We always put ashore at Elbow Cay and left provisions in the ruins of the lighthouse there. We’d also reach out to the sport fishing boats we’d encounter and offer them fresh ice and sodas, because they were part of the Hermanos al Rescate, patrolling the area for rafts in an effort to get the refugees safely into US Waters. This was before the “wet foot, dry foot” policy of 1995 came into effect saying that Cubans had to set foot on American soil in order to have a chance to stay and qualify for expedited resident status – and Cubans intercepted on the water between the two nations would be sent home.
One night we arrived at one of our moorings to discover a tiny wooden boat tied to it. We approached with caution, all hands on deck, locked and loaded. The boat was abandoned, and we heard over the radio that another dive boat had picked up the 9 Cubans – including children – who had been on board and delivered them to a US Coast Guard ship. I still have a little laminated prayer card and a pack of matches we pulled from the tiny vessel. I’m ashamed to say that I don’t remember if they boarded the Coast Guard cutter in US or Bahamian waters, though it would have made all the difference in the world to them.
The boat was a well-built hazard to navigation, so we couldn’t simply set it adrift, and it would have swamped if we tried to tow it back, so we sunk it. It was tough. We shot it to pieces, hacked at it with a fire axe and put the fire hose on it. What we needed was some dynamite to breach the hull. We ended up mostly submerging it and putting a hazard to navigation flag on it with a reflector. We could have done that in the first place, but it wouldn’t have been as exciting.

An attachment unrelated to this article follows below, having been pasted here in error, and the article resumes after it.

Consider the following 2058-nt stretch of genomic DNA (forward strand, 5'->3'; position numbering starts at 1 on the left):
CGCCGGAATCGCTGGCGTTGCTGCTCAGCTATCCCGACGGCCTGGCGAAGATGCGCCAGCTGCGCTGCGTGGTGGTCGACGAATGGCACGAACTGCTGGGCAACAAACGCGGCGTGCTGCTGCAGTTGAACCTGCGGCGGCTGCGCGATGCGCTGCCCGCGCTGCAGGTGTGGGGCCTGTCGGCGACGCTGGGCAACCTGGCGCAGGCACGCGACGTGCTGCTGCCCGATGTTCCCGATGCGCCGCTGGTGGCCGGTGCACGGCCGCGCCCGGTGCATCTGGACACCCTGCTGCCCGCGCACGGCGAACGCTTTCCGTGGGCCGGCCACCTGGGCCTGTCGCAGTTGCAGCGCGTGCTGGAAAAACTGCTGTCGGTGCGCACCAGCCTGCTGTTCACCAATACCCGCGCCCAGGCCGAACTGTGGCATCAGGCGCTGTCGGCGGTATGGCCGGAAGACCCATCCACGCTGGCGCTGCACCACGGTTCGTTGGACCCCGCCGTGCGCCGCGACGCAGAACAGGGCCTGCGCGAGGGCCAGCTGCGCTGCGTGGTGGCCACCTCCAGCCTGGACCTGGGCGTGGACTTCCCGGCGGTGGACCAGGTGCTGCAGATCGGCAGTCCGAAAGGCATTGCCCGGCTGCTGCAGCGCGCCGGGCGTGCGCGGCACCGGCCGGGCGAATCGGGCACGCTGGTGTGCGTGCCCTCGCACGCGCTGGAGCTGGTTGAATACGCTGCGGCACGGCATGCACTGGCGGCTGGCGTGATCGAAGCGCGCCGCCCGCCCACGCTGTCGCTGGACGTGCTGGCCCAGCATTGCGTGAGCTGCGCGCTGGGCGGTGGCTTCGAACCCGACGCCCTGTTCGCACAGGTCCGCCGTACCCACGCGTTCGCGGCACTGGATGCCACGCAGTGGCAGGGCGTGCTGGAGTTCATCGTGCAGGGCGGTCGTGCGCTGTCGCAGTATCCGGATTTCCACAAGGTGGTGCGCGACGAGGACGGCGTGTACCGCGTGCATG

1999 Refit in Little Havana
X2 and I worked on a 105′ Cheoy Lee Cockpit Motor Yacht for nearly 11 years. Shortly after getting this gig we took the yacht from Cozumel to Florida for a much-needed refit and paint job.
There we met a Cuban born diesel mechanic who told us the stories of his not one, but two escapes from Cuba. His first attempt failed miserably when his friend was shot and killed during their capture, and he was sent to prison. When he was released he climbed right back onto a raft to flee once again, this time successfully.
Listening to Cuban-Americans talk wistfully and reverently about the Cuba of their childhoods, before Castro, is heartbreaking. Even though they are Americans, and have raised families here, they still dream of a home that will never be what it once was. Meanwhile, we embraced the local Cuban culture and never ventured into a Starbucks if there was a Cuban espresso joint nearby.
After another refit a few years later, we had to rescue another yacht which lost power off the coast of Cuba.
2006 Havana Stopover
I’ve only ever set foot on Cuban soil one time, on a stopover from Roatan, Honduras to Milan, Italy, or maybe it was on the way back. The Blue Panorama charter flight picked up and dropped off passengers there so we hung out in the airport for a couple of hours drinking Café Cubano and eating Cuban Sandwiches, though if I recall correctly, they simply call it café and sandwiches there.
If you’re curious about what Cuba is like in the years since Fidel Castro’s death, here’s an interesting article from Public Radio International.